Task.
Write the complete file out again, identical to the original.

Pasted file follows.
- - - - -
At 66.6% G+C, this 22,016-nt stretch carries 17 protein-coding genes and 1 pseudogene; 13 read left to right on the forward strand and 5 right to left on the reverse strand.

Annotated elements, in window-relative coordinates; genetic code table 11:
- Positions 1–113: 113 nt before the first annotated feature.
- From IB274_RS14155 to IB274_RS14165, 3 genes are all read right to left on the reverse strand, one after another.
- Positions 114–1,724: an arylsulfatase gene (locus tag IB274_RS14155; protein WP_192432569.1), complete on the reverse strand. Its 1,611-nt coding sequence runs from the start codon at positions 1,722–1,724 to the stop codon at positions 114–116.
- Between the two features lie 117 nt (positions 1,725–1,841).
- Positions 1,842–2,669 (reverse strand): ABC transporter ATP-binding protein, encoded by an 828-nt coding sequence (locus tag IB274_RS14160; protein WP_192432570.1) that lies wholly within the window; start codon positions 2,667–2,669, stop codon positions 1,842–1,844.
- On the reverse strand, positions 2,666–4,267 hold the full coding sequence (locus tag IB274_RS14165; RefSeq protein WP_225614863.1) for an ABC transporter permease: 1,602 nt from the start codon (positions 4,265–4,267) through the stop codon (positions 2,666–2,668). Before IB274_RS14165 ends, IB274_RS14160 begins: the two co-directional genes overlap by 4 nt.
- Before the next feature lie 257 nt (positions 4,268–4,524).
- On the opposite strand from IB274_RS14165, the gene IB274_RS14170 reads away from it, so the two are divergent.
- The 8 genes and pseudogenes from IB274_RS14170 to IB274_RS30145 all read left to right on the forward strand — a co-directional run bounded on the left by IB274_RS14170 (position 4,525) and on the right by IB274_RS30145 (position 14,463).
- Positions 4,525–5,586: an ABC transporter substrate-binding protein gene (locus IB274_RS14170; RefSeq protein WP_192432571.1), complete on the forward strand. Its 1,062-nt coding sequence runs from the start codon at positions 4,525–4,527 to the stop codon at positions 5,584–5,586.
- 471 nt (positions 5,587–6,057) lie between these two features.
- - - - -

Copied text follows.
At 66.6% G+C, this 22,016-nt stretch carries 17 protein-coding genes and 1 pseudogene; 13 read left to right on the forward strand and 5 right to left on the reverse strand.

Annotated elements, in window-relative coordinates; genetic code table 11:
- Positions 1–113: 113 nt before the first annotated feature.
- From IB274_RS14155 to IB274_RS14165, 3 genes are all read right to left on the reverse strand, one after another.
- Positions 114–1,724: an arylsulfatase gene (locus tag IB274_RS14155; protein WP_192432569.1), complete on the reverse strand. Its 1,611-nt coding sequence runs from the start codon at positions 1,722–1,724 to the stop codon at positions 114–116.
- Between the two features lie 117 nt (positions 1,725–1,841).
- Positions 1,842–2,669 (reverse strand): ABC transporter ATP-binding protein, encoded by an 828-nt coding sequence (locus tag IB274_RS14160; protein WP_192432570.1) that lies wholly within the window; start codon positions 2,667–2,669, stop codon positions 1,842–1,844.
- On the reverse strand, positions 2,666–4,267 hold the full coding sequence (locus tag IB274_RS14165; RefSeq protein WP_225614863.1) for an ABC transporter permease: 1,602 nt from the start codon (positions 4,265–4,267) through the stop codon (positions 2,666–2,668). Before IB274_RS14165 ends, IB274_RS14160 begins: the two co-directional genes overlap by 4 nt.
- Before the next feature lie 257 nt (positions 4,268–4,524).
- On the opposite strand from IB274_RS14165, the gene IB274_RS14170 reads away from it, so the two are divergent.
- The 8 genes and pseudogenes from IB274_RS14170 to IB274_RS30145 all read left to right on the forward strand — a co-directional run bounded on the left by IB274_RS14170 (position 4,525) and on the right by IB274_RS30145 (position 14,463).
- Positions 4,525–5,586: an ABC transporter substrate-binding protein gene (locus IB274_RS14170; RefSeq protein WP_192432571.1), complete on the forward strand. Its 1,062-nt coding sequence runs from the start codon at positions 4,525–4,527 to the stop codon at positions 5,584–5,586.
- 471 nt (positions 5,587–6,057) lie between these two features.